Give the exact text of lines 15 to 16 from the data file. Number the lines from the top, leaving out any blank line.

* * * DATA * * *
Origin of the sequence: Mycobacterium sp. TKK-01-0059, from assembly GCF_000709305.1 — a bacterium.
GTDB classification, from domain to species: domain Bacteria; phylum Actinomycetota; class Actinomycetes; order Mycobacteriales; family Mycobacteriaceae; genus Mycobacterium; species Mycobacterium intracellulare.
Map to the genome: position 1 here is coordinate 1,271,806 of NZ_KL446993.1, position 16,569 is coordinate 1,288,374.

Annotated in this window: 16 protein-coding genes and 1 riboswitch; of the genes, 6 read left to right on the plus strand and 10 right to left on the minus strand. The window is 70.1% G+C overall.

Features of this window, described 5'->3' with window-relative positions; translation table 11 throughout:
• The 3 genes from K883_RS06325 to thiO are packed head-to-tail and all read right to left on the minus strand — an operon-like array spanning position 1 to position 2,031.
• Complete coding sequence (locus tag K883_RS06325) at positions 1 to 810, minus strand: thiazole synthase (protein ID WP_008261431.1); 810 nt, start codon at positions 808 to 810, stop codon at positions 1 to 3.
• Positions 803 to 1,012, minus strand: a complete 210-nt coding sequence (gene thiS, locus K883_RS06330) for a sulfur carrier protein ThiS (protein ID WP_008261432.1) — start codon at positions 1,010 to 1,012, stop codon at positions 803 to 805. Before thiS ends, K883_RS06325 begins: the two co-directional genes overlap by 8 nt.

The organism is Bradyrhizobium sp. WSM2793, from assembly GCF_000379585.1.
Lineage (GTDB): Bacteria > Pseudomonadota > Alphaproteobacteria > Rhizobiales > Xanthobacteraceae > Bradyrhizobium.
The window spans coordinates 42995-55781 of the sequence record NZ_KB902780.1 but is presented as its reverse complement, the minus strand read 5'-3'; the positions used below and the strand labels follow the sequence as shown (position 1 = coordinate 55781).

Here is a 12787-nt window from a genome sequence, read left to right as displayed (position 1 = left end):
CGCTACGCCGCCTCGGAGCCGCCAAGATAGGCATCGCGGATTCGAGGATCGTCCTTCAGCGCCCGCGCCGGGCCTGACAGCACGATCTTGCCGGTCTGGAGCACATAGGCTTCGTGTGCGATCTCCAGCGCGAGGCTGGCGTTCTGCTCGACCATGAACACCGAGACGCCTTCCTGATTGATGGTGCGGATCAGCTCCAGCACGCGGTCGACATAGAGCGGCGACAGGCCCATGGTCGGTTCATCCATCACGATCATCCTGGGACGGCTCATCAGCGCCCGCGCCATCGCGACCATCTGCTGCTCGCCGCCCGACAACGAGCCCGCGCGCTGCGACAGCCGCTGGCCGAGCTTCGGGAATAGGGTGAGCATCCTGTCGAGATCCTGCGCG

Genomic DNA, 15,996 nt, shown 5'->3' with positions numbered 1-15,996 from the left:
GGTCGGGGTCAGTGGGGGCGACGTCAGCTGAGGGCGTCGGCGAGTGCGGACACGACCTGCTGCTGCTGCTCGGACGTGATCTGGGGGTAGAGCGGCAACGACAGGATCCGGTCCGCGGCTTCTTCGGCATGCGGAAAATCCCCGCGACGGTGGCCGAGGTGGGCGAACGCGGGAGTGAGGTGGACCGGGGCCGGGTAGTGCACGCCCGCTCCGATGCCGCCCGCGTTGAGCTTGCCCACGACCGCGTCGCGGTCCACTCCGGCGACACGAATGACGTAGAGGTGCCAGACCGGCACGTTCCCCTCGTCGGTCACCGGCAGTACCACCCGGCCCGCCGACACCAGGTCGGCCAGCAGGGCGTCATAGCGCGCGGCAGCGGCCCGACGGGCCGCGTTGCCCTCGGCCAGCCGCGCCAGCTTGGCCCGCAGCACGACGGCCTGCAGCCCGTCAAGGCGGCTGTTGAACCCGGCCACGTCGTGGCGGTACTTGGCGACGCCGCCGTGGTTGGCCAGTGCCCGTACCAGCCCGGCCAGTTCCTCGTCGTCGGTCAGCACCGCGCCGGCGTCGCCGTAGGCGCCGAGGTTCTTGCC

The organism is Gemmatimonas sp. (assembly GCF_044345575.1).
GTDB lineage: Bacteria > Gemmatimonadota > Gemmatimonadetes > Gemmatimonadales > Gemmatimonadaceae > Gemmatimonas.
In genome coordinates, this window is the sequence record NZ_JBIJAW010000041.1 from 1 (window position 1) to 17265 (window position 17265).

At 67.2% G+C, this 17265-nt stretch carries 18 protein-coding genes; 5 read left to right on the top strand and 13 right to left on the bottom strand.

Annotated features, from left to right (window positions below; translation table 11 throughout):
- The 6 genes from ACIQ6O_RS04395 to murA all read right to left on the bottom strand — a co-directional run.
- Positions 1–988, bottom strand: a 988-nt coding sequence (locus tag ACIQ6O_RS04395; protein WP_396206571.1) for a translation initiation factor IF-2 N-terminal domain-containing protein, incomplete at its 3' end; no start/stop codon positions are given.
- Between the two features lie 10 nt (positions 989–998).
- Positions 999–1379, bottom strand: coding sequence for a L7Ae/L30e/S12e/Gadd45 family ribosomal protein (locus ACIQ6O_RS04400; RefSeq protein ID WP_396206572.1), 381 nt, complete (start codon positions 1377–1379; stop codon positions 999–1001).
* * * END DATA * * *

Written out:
GGTCGGGGTCAGTGGGGGCGACGTCAGCTGAGGGCGTCGGCGAGTGCGGACACGACCTGCTGCTGCTGCTCGGACGTGATCTGGGGGTAGAGCGGCAACGACAGGATCCGGTCCGCGGCTTCTTCGGCATGCGGAAAATCCCCGCGACGGTGGCCGAGGTGGGCGAACGCGGGAGTGAGGTGGACCGGGGCCGGGTAGTGCACGCCCGCTCCGATGCCGCCCGCGTTGAGCTTGCCCACGACCGCGTCGCGGTCCACTCCGGCGACACGAATGACGTAGAGGTGCCAGACCGGCACGTTCCCCTCGTCGGTCACCGGCAGTACCACCCGGCCCGCCGACACCAGGTCGGCCAGCAGGGCGTCATAGCGCGCGGCAGCGGCCCGACGGGCCGCGTTGCCCTCGGCCAGCCGCGCCAGCTTGGCCCGCAGCACGACGGCCTGCAGCCCGTCAAGGCGGCTGTTGAACCCGGCCACGTCGTGGCGGTACTTGGCGACGCCGCCGTGGTTGGCCAGTGCCCGTACCAGCCCGGCCAGTTCCTCGTCGTCGGTCAGCACCGCGCCGGCGTCGCCGTAGGCGCCGAGGTTCTTGCC

The organism is Gemmatimonas sp. (assembly GCF_044345575.1).